Simple Time Series in C# QuickStart Sample

Illustrates how to perform simple operations on time series data using classes in the Extreme.Statistics.TimeSeriesAnalysis namespace in C#.

View this sample in: Visual Basic F# IronPython

using System;
using System.Collections.Generic;

using Extreme.Data.Text;
using Extreme.DataAnalysis;
using Extreme.Statistics;

namespace Extreme.Numerics.QuickStart.CSharp
    /// <summary>
    /// Illustrates the use of the TimeSeriesCollection class to represent
    /// and manipulate time series data.
    /// </summary>
    class SimpleTimeSeries
        static void Main(string[] args)
            // The license is verified at runtime. We're using
            // a demo license here. For more information, see
            Extreme.License.Verify("Demo license");
            // Time series data frames can be created in a variety of ways.
            // Here we read from a CSV file and specify the column to use as the index:
            var timeSeries = DelimitedTextFile.ReadDataFrame<DateTime>(
                @"..\..\..\..\Data\MicrosoftStock.csv", "Date");

            // The RowCount property returns the number of
            // observations:
            Console.WriteLine("# observations: {0}", timeSeries.RowCount);

            // Accessing variables

            // Variables are accessed by name or numeric index.
            // They need to be cast to the appropriate specialized
            // type using the As() method:
            var close = timeSeries["Close"].As<double>();
            Console.WriteLine("Average close price: ${0:F2}", close.Mean());

            // Variables can also be accessed by numeric index:
            Console.WriteLine("3rd variable: {0}", timeSeries[2].Name);

            // The GetRows method returns the data from the specified range.
            DateTime y2004 = new DateTime(2004, 1, 1);
            DateTime y2005 = new DateTime(2005, 1, 1);
            var series2004 = timeSeries.GetRows(y2004, y2005);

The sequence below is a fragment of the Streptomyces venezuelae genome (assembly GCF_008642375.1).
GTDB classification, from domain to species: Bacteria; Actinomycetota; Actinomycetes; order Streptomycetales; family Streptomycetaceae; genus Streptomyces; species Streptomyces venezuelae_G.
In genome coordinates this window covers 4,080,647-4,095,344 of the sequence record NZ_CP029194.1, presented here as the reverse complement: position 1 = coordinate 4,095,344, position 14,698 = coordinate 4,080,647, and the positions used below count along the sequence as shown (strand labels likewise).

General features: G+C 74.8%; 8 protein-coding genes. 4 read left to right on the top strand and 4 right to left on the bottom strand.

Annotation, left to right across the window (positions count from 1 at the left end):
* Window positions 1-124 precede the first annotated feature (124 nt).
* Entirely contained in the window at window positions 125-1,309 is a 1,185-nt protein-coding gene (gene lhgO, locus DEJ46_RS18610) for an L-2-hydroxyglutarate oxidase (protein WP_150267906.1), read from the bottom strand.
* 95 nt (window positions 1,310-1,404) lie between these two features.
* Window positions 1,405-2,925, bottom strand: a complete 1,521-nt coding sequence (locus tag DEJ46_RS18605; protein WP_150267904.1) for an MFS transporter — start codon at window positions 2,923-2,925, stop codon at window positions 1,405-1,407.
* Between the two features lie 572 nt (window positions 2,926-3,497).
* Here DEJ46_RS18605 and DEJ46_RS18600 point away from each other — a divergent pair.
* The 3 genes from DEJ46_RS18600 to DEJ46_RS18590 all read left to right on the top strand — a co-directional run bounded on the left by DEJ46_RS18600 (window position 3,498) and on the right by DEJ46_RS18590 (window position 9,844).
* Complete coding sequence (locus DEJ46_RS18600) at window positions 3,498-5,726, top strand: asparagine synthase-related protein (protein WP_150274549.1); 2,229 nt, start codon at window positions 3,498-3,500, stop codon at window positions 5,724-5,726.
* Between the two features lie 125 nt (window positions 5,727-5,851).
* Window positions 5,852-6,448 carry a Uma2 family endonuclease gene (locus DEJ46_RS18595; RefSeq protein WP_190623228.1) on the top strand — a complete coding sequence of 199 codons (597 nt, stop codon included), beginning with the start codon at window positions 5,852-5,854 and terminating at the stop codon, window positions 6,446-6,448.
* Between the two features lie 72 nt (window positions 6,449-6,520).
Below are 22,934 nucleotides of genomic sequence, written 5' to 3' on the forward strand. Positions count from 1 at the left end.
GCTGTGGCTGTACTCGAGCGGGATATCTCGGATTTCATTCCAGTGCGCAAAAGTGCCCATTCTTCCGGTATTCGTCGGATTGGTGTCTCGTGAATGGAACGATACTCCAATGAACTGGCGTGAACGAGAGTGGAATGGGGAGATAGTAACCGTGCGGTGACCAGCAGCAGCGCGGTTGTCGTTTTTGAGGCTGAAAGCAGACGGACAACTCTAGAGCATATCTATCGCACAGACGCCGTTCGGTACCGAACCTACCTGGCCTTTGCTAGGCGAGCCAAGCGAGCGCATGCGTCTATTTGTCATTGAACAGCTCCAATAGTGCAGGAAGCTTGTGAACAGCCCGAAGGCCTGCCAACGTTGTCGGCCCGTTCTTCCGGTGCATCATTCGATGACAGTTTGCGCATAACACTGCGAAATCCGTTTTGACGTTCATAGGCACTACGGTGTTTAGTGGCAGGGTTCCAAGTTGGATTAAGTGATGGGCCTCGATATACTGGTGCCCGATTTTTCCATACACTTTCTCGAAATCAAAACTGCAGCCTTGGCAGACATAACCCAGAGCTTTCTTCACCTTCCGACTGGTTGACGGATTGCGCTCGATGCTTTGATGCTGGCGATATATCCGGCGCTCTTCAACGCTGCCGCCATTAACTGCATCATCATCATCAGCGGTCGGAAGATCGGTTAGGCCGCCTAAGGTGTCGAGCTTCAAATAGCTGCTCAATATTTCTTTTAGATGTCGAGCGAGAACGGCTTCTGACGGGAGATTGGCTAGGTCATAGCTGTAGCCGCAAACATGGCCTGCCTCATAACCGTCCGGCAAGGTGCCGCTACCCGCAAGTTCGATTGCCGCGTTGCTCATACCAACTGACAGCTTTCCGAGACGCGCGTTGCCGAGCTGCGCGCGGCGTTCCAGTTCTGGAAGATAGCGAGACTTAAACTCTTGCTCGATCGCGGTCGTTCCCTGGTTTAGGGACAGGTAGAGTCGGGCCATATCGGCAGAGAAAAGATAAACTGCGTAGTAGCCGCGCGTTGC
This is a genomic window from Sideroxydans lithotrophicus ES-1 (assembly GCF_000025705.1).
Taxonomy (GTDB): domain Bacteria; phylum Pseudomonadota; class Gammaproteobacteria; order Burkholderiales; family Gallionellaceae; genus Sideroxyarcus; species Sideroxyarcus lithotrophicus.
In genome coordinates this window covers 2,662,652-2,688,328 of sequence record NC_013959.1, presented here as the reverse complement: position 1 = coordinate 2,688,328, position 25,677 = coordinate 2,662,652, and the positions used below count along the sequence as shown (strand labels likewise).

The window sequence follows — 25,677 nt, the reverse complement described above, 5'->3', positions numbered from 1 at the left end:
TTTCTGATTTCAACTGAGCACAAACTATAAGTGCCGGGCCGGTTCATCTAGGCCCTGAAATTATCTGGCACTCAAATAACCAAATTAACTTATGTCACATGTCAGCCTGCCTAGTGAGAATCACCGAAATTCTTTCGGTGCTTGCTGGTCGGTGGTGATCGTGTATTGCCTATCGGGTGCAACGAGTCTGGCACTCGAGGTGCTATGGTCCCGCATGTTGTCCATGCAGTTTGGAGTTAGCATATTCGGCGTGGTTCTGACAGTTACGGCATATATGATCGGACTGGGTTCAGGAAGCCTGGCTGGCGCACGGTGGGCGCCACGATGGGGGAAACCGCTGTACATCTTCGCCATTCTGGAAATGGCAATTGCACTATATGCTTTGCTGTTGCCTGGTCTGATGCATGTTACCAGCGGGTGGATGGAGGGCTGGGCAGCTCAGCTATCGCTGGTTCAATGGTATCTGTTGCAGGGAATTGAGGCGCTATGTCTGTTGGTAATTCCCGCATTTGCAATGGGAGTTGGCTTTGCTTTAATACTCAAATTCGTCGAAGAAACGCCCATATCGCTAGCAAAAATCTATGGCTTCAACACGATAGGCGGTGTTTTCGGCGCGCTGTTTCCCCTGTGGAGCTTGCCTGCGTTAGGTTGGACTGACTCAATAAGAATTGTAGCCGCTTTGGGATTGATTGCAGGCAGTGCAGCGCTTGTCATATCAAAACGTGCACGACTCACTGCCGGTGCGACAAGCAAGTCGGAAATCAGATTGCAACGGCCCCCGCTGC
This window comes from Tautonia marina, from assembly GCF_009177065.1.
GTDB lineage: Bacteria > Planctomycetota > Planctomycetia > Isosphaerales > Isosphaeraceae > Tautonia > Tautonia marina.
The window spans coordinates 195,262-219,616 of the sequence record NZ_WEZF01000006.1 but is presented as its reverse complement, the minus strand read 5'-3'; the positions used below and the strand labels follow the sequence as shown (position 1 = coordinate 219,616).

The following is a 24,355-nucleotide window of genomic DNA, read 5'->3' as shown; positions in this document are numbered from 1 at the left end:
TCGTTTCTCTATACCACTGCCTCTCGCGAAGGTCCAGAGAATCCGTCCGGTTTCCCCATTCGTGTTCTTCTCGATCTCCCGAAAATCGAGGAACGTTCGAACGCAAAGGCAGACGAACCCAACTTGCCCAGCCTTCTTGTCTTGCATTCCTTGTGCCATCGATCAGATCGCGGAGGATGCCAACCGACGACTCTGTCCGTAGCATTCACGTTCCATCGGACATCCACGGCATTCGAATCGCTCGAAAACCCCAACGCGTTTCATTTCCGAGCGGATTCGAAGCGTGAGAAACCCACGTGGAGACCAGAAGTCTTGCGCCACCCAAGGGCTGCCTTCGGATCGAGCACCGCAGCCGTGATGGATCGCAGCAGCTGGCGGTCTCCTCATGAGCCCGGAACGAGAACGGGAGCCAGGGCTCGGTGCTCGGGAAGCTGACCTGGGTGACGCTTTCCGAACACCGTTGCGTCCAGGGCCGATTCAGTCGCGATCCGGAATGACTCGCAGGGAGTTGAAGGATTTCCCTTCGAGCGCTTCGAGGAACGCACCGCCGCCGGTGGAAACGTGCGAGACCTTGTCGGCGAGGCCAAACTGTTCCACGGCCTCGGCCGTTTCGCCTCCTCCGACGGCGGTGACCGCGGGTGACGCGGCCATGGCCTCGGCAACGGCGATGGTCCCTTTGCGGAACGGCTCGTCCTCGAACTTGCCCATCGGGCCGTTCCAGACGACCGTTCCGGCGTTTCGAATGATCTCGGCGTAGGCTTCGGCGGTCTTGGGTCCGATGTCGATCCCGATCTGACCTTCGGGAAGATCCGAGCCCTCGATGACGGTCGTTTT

Console.WriteLine("Opening price on the first trading day of 2004: {0}",

            // Transforming the Frequency

            // The first step is to define the aggregator function
            // for each variable. This function specifies how each
            // observation in the new time series is calculated
            // from the observations in the original series.

            // The Aggregators class has a number of 
            // pre-defined aggregator functions.

            // We create a dictionary that maps column names
            // to aggregators:
            var aggregators = new Dictionary<string, AggregatorGroup>()
                { "Open", Aggregators.First },
                { "Close", Aggregators.Last },
                { "High", Aggregators.Max },
                { "Low", Aggregators.Min },
                { "Volume", Aggregators.Sum }

            // We can then resample the data frame in accordance with
            // a recurrence pattern we specify, in this case monthly:
            var monthlySeries = timeSeries.Resample(Recurrence.Monthly, aggregators);

            // We can specify a subset of the series by selecting it
            // from the data frame first:
            monthlySeries = timeSeries.GetRows(y2004, y2005)
                .Resample(Recurrence.Monthly, aggregators);

            // We can now print the results:
            Console.WriteLine("Monthly statistics for Microsoft Corp. (MSFT)");

            Console.Write("Press any key to exit.");